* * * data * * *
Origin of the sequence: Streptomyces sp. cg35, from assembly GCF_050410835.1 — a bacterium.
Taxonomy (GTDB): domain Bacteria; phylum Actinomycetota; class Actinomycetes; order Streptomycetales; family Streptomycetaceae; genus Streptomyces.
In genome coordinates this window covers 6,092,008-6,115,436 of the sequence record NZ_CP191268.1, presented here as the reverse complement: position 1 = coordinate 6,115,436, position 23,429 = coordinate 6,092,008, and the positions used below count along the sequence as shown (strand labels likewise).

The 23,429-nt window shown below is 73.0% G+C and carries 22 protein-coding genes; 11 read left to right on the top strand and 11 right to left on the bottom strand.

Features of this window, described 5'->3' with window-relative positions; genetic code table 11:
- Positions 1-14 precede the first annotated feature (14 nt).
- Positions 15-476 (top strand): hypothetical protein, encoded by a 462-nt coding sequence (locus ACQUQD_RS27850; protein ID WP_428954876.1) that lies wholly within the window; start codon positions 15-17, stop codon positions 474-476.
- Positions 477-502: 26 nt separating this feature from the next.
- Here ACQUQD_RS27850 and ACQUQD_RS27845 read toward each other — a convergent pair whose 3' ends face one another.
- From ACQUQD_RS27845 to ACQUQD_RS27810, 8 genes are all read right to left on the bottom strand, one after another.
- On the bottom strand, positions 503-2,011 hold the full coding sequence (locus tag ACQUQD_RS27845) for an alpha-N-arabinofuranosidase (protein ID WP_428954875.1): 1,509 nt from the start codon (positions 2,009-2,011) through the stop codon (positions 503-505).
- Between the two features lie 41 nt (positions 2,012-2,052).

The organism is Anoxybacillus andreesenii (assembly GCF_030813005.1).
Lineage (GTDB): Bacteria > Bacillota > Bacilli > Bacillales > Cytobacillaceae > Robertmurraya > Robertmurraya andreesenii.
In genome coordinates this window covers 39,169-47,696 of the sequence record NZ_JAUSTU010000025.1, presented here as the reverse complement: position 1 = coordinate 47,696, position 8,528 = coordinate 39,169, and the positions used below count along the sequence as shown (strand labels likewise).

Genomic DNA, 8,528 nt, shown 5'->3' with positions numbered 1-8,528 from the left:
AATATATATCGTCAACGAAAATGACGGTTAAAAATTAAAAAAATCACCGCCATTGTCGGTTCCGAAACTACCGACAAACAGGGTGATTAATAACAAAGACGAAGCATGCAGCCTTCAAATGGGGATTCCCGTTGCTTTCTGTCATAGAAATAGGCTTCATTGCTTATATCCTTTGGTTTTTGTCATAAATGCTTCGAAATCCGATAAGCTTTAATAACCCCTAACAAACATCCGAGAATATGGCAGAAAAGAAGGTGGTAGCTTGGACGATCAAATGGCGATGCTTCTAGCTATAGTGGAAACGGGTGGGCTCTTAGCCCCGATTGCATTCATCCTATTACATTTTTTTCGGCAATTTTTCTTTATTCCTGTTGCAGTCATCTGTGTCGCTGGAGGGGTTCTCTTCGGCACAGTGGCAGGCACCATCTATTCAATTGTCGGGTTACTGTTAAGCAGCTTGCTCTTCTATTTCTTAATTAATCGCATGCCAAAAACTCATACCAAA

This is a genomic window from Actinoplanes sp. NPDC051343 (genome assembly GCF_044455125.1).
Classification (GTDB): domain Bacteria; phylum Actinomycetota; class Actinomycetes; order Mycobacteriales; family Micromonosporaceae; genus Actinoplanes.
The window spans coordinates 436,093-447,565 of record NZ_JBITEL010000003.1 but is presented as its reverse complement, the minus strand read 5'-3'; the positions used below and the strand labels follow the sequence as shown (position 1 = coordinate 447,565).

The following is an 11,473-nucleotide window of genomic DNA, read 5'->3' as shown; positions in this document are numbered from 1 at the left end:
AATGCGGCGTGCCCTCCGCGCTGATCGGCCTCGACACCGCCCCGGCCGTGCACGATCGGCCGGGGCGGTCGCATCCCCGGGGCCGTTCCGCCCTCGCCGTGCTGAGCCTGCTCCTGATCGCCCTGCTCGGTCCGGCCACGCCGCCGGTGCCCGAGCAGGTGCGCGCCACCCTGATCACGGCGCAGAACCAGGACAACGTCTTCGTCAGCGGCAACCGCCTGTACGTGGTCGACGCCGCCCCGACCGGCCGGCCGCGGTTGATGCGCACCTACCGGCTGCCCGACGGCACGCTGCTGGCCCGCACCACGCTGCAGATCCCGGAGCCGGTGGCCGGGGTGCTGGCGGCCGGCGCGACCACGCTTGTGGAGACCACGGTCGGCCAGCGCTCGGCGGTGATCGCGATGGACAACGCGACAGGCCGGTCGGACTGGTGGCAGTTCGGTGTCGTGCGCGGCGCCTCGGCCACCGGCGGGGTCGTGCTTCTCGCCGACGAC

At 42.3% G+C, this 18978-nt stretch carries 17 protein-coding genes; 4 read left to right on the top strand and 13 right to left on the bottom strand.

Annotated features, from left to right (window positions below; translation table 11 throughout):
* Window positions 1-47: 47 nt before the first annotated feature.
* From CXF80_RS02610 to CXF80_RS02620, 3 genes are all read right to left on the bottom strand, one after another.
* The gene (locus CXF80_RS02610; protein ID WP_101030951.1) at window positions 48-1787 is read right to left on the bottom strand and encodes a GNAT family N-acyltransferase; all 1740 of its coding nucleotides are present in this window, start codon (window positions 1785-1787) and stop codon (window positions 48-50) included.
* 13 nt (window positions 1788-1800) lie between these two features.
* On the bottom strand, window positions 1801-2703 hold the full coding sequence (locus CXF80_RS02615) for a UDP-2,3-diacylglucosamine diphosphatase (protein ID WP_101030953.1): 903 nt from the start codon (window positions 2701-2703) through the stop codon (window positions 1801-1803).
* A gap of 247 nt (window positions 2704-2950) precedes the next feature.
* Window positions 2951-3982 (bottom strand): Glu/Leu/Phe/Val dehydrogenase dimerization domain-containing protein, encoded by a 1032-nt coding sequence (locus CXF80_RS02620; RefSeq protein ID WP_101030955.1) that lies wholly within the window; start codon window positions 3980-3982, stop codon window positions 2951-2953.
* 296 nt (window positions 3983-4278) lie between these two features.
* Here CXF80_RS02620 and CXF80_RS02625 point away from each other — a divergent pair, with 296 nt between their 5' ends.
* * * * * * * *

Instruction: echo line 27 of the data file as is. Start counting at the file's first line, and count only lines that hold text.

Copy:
* The gene (locus CXF80_RS02610; protein ID WP_101030951.1) at window positions 48-1787 is read right to left on the bottom strand and encodes a GNAT family N-acyltransferase; all 1740 of its coding nucleotides are present in this window, start codon (window positions 1785-1787) and stop codon (window positions 48-50) included.